It was reported that a US senator on Fri (15 Nov) condemned Prime Minister Lee Hsien Loong for allegedly prioritizing his economic and political deals with Beijing at the expense of “human rights” in Hong Kong.
Rick Scott, a representative of the State of Florida, wrote in a tweet, “Singapore’s Prime Minister is so concerned with his deals with Communist China that he is shaming the brave people of #HongKong for fighting for their human rights.”
“This is shameful! The global community should stand together against human rights violator President Xi,” said Senator Scott, who is a known vocal critic of China.
The Senator’s comments came after PM Lee told about 500 global CEOs, tycoons, entrepreneurs and investors at the Forbes Global CEO Conference last month that the five demands put forth by the Hong Kong anti-government protestors serve to “humiliate” the city’s administration.
Responding to questions from Forbes Media editor-in-chief Steve Forbes regarding the Hong Kong crisis, PM Lee said, “I don’t see any easy way forward because the demonstrators, they say they have five major demands, and not one can be compromised … But those are not demands which are meant to be a programme to solve Hong Kong’s problems.”
“Those are demands which are intended to humiliate and bring down the government,” he said.
PM Lee’s comments on the current unrest in Hong Kong have also triggered displeasure among some of the pro-democracy protestors in Hong Kong.
A DBS Bank branch in Hong Kong was recently vandalised with vulgarities aimed at PM Lee, his family and the People’s Action Party (PAP). Apparently, the graffiti was removed very quickly by the bank staff upon its discovery.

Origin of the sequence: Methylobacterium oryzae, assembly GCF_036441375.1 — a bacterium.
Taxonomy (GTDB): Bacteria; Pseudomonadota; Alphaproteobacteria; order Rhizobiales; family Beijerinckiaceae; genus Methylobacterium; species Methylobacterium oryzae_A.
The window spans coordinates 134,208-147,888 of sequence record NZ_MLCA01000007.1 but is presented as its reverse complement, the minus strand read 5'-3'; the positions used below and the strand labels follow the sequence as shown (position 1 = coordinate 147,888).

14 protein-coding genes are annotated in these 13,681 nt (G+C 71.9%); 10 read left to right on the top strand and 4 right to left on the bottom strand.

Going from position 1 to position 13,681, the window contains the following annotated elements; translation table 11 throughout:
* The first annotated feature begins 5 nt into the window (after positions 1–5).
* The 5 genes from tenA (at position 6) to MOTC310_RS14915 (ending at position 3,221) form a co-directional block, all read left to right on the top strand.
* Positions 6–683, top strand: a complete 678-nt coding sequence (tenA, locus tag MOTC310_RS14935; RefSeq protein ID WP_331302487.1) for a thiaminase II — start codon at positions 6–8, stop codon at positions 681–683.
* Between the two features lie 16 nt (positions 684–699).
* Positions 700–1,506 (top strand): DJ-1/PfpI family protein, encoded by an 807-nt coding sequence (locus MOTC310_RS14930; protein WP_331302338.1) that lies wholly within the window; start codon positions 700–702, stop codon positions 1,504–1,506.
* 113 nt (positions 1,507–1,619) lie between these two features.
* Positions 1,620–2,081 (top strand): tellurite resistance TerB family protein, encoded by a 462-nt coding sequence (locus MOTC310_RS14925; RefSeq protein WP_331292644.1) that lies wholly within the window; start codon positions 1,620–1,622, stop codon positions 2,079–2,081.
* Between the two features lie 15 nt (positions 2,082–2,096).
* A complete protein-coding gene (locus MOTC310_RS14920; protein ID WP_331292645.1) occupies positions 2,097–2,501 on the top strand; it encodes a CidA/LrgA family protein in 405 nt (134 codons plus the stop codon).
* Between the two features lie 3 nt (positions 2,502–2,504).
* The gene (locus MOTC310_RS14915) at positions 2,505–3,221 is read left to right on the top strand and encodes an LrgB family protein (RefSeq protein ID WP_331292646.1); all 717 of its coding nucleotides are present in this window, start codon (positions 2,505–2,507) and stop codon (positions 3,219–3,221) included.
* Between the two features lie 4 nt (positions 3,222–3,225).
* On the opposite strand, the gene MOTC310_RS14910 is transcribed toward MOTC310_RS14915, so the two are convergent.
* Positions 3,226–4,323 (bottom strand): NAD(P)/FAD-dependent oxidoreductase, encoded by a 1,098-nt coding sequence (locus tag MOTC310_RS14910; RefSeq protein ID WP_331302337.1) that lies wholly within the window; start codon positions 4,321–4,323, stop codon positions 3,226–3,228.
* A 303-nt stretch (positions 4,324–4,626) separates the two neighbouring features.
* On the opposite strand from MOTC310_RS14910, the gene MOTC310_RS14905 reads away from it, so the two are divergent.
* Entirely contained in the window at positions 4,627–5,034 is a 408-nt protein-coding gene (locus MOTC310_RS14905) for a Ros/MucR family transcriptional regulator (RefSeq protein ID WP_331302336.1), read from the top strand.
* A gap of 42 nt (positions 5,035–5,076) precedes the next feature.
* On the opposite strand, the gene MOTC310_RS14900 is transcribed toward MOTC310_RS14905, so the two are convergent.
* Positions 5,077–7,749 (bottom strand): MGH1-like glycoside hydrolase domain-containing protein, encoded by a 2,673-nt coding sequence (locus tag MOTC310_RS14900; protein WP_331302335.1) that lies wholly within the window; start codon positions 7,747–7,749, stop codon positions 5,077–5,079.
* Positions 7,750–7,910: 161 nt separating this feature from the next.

Festival Walk, a shopping mall in Hong Kong owned by Temasek-linked Mapletree, has also suffered “extensive damage” last week during a protest. Bloomberg reported that protestors had “smashed” glass panels at the mall’s entrance, and that they had also “damaged the office lobby and balustrades on various levels” of the centre.
Meanwhile, US President Donald Trump has described the protests in Hong Kong as “riots” that China would have to deal with itself, suggesting the US would stay out of the biggest political crisis seen in Hong Kong in decades.
President Trump said this in Ohio in August during a campaign event when he was asked if he was concerned by media reports that Beijing might intervene in Hong Kong. He said the city had experienced “riots for a long period of time”.
“And I don’t know what China’s attitude is. Somebody said that at some point they’re going to want to stop that. But that’s between Hong Kong and that’s between China,” he said. “Hong Kong is a part of China, they’ll have to deal with that themselves.”